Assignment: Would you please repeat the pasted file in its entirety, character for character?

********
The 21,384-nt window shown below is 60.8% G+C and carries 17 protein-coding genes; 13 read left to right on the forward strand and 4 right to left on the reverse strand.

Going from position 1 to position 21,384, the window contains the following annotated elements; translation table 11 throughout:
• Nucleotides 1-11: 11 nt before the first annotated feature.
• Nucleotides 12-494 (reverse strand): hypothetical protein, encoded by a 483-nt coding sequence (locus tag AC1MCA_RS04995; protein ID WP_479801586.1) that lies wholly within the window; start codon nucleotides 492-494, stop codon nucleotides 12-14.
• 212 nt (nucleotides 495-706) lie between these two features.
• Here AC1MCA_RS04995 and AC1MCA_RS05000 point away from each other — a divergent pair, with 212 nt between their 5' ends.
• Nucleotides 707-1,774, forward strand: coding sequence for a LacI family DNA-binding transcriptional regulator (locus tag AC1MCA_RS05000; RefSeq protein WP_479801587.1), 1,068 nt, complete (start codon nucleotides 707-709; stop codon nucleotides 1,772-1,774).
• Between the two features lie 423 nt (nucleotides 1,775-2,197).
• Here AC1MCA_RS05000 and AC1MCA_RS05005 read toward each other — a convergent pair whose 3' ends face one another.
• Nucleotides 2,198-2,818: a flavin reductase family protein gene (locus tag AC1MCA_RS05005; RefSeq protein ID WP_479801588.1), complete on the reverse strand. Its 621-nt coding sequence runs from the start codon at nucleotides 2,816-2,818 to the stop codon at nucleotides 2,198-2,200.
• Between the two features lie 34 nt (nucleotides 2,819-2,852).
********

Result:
The 21,384-nt window shown below is 60.8% G+C and carries 17 protein-coding genes; 13 read left to right on the forward strand and 4 right to left on the reverse strand.

Going from position 1 to position 21,384, the window contains the following annotated elements; translation table 11 throughout:
• Nucleotides 1-11: 11 nt before the first annotated feature.
• Nucleotides 12-494 (reverse strand): hypothetical protein, encoded by a 483-nt coding sequence (locus tag AC1MCA_RS04995; protein ID WP_479801586.1) that lies wholly within the window; start codon nucleotides 492-494, stop codon nucleotides 12-14.
• 212 nt (nucleotides 495-706) lie between these two features.
• Here AC1MCA_RS04995 and AC1MCA_RS05000 point away from each other — a divergent pair, with 212 nt between their 5' ends.
• Nucleotides 707-1,774, forward strand: coding sequence for a LacI family DNA-binding transcriptional regulator (locus tag AC1MCA_RS05000; RefSeq protein WP_479801587.1), 1,068 nt, complete (start codon nucleotides 707-709; stop codon nucleotides 1,772-1,774).
• Between the two features lie 423 nt (nucleotides 1,775-2,197).
• Here AC1MCA_RS05000 and AC1MCA_RS05005 read toward each other — a convergent pair whose 3' ends face one another.
• Nucleotides 2,198-2,818: a flavin reductase family protein gene (locus tag AC1MCA_RS05005; RefSeq protein ID WP_479801588.1), complete on the reverse strand. Its 621-nt coding sequence runs from the start codon at nucleotides 2,816-2,818 to the stop codon at nucleotides 2,198-2,200.
• Between the two features lie 34 nt (nucleotides 2,819-2,852).